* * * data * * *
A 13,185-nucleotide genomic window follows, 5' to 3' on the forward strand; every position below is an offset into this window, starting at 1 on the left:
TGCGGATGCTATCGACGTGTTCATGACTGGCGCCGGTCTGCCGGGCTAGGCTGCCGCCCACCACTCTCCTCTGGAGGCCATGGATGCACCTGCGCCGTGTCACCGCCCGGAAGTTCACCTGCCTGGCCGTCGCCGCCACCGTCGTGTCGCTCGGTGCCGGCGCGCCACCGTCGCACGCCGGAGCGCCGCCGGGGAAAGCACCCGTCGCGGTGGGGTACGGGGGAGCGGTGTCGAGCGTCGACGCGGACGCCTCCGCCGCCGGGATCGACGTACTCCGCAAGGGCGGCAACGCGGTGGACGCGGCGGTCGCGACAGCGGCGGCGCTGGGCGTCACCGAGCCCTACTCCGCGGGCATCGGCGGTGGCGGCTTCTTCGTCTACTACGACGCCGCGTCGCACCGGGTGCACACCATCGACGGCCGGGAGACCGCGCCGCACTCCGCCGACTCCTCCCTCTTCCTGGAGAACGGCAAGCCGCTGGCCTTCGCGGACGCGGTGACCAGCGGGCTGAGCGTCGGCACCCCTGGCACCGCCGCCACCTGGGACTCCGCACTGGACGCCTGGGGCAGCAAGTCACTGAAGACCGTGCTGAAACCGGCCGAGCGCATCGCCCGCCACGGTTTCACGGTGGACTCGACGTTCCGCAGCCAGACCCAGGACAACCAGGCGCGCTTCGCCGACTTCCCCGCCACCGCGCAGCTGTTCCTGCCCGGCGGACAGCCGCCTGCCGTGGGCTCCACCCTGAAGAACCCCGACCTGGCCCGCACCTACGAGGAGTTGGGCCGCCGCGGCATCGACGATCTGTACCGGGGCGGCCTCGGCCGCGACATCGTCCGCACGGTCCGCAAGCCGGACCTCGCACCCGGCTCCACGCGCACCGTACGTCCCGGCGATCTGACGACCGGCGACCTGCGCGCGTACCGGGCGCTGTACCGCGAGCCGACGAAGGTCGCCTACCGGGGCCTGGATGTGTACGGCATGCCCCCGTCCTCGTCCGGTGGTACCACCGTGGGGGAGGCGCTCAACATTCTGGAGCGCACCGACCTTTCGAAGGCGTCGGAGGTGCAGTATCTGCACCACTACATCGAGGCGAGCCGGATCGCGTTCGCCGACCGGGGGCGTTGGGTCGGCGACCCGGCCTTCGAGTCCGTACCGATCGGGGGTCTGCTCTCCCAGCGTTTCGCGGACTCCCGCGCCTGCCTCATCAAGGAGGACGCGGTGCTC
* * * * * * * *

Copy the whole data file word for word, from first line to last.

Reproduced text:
A 13,185-nucleotide genomic window follows, 5' to 3' on the forward strand; every position below is an offset into this window, starting at 1 on the left:
TGCGGATGCTATCGACGTGTTCATGACTGGCGCCGGTCTGCCGGGCTAGGCTGCCGCCCACCACTCTCCTCTGGAGGCCATGGATGCACCTGCGCCGTGTCACCGCCCGGAAGTTCACCTGCCTGGCCGTCGCCGCCACCGTCGTGTCGCTCGGTGCCGGCGCGCCACCGTCGCACGCCGGAGCGCCGCCGGGGAAAGCACCCGTCGCGGTGGGGTACGGGGGAGCGGTGTCGAGCGTCGACGCGGACGCCTCCGCCGCCGGGATCGACGTACTCCGCAAGGGCGGCAACGCGGTGGACGCGGCGGTCGCGACAGCGGCGGCGCTGGGCGTCACCGAGCCCTACTCCGCGGGCATCGGCGGTGGCGGCTTCTTCGTCTACTACGACGCCGCGTCGCACCGGGTGCACACCATCGACGGCCGGGAGACCGCGCCGCACTCCGCCGACTCCTCCCTCTTCCTGGAGAACGGCAAGCCGCTGGCCTTCGCGGACGCGGTGACCAGCGGGCTGAGCGTCGGCACCCCTGGCACCGCCGCCACCTGGGACTCCGCACTGGACGCCTGGGGCAGCAAGTCACTGAAGACCGTGCTGAAACCGGCCGAGCGCATCGCCCGCCACGGTTTCACGGTGGACTCGACGTTCCGCAGCCAGACCCAGGACAACCAGGCGCGCTTCGCCGACTTCCCCGCCACCGCGCAGCTGTTCCTGCCCGGCGGACAGCCGCCTGCCGTGGGCTCCACCCTGAAGAACCCCGACCTGGCCCGCACCTACGAGGAGTTGGGCCGCCGCGGCATCGACGATCTGTACCGGGGCGGCCTCGGCCGCGACATCGTCCGCACGGTCCGCAAGCCGGACCTCGCACCCGGCTCCACGCGCACCGTACGTCCCGGCGATCTGACGACCGGCGACCTGCGCGCGTACCGGGCGCTGTACCGCGAGCCGACGAAGGTCGCCTACCGGGGCCTGGATGTGTACGGCATGCCCCCGTCCTCGTCCGGTGGTACCACCGTGGGGGAGGCGCTCAACATTCTGGAGCGCACCGACCTTTCGAAGGCGTCGGAGGTGCAGTATCTGCACCACTACATCGAGGCGAGCCGGATCGCGTTCGCCGACCGGGGGCGTTGGGTCGGCGACCCGGCCTTCGAGTCCGTACCGATCGGGGGTCTGCTCTCCCAGCGTTTCGCGGACTCCCGCGCCTGCCTCATCAAGGAGGACGCGGTGCTC